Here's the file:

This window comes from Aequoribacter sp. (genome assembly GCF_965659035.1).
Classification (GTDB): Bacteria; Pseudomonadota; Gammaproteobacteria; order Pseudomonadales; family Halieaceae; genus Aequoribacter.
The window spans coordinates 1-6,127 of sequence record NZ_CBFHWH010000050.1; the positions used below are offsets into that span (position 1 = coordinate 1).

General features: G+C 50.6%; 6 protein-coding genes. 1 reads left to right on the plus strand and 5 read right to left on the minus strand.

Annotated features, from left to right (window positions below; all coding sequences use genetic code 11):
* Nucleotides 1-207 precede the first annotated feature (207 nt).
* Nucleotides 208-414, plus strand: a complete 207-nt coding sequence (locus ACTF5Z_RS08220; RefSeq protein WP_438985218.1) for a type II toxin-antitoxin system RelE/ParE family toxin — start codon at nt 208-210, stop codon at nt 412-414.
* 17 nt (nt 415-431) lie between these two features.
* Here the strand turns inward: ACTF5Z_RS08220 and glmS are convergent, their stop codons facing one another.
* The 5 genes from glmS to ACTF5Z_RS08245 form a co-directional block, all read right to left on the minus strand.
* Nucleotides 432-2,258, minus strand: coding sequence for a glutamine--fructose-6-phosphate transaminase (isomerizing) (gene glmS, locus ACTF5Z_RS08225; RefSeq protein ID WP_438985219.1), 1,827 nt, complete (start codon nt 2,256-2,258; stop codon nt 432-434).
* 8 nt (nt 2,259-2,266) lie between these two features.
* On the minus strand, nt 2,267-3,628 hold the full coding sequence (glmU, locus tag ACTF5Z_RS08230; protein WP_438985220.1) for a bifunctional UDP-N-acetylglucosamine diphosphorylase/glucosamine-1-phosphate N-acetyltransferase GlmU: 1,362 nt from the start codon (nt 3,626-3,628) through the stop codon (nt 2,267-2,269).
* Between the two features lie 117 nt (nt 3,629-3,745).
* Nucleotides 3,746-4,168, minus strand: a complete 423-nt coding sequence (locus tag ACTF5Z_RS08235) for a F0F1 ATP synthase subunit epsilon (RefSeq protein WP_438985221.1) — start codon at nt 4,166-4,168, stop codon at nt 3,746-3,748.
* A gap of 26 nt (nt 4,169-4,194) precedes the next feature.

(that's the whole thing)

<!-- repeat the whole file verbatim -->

This window comes from Aequoribacter sp. (genome assembly GCF_965659035.1).
Classification (GTDB): Bacteria; Pseudomonadota; Gammaproteobacteria; order Pseudomonadales; family Halieaceae; genus Aequoribacter.
The window spans coordinates 1-6,127 of sequence record NZ_CBFHWH010000050.1; the positions used below are offsets into that span (position 1 = coordinate 1).

General features: G+C 50.6%; 6 protein-coding genes. 1 reads left to right on the plus strand and 5 read right to left on the minus strand.

Annotated features, from left to right (window positions below; all coding sequences use genetic code 11):
* Nucleotides 1-207 precede the first annotated feature (207 nt).
* Nucleotides 208-414, plus strand: a complete 207-nt coding sequence (locus ACTF5Z_RS08220; RefSeq protein WP_438985218.1) for a type II toxin-antitoxin system RelE/ParE family toxin — start codon at nt 208-210, stop codon at nt 412-414.
* 17 nt (nt 415-431) lie between these two features.
* Here the strand turns inward: ACTF5Z_RS08220 and glmS are convergent, their stop codons facing one another.
* The 5 genes from glmS to ACTF5Z_RS08245 form a co-directional block, all read right to left on the minus strand.
* Nucleotides 432-2,258, minus strand: coding sequence for a glutamine--fructose-6-phosphate transaminase (isomerizing) (gene glmS, locus ACTF5Z_RS08225; RefSeq protein ID WP_438985219.1), 1,827 nt, complete (start codon nt 2,256-2,258; stop codon nt 432-434).
* 8 nt (nt 2,259-2,266) lie between these two features.
* On the minus strand, nt 2,267-3,628 hold the full coding sequence (glmU, locus tag ACTF5Z_RS08230; protein WP_438985220.1) for a bifunctional UDP-N-acetylglucosamine diphosphorylase/glucosamine-1-phosphate N-acetyltransferase GlmU: 1,362 nt from the start codon (nt 3,626-3,628) through the stop codon (nt 2,267-2,269).
* Between the two features lie 117 nt (nt 3,629-3,745).
* Nucleotides 3,746-4,168, minus strand: a complete 423-nt coding sequence (locus tag ACTF5Z_RS08235) for a F0F1 ATP synthase subunit epsilon (RefSeq protein WP_438985221.1) — start codon at nt 4,166-4,168, stop codon at nt 3,746-3,748.
* A gap of 26 nt (nt 4,169-4,194) precedes the next feature.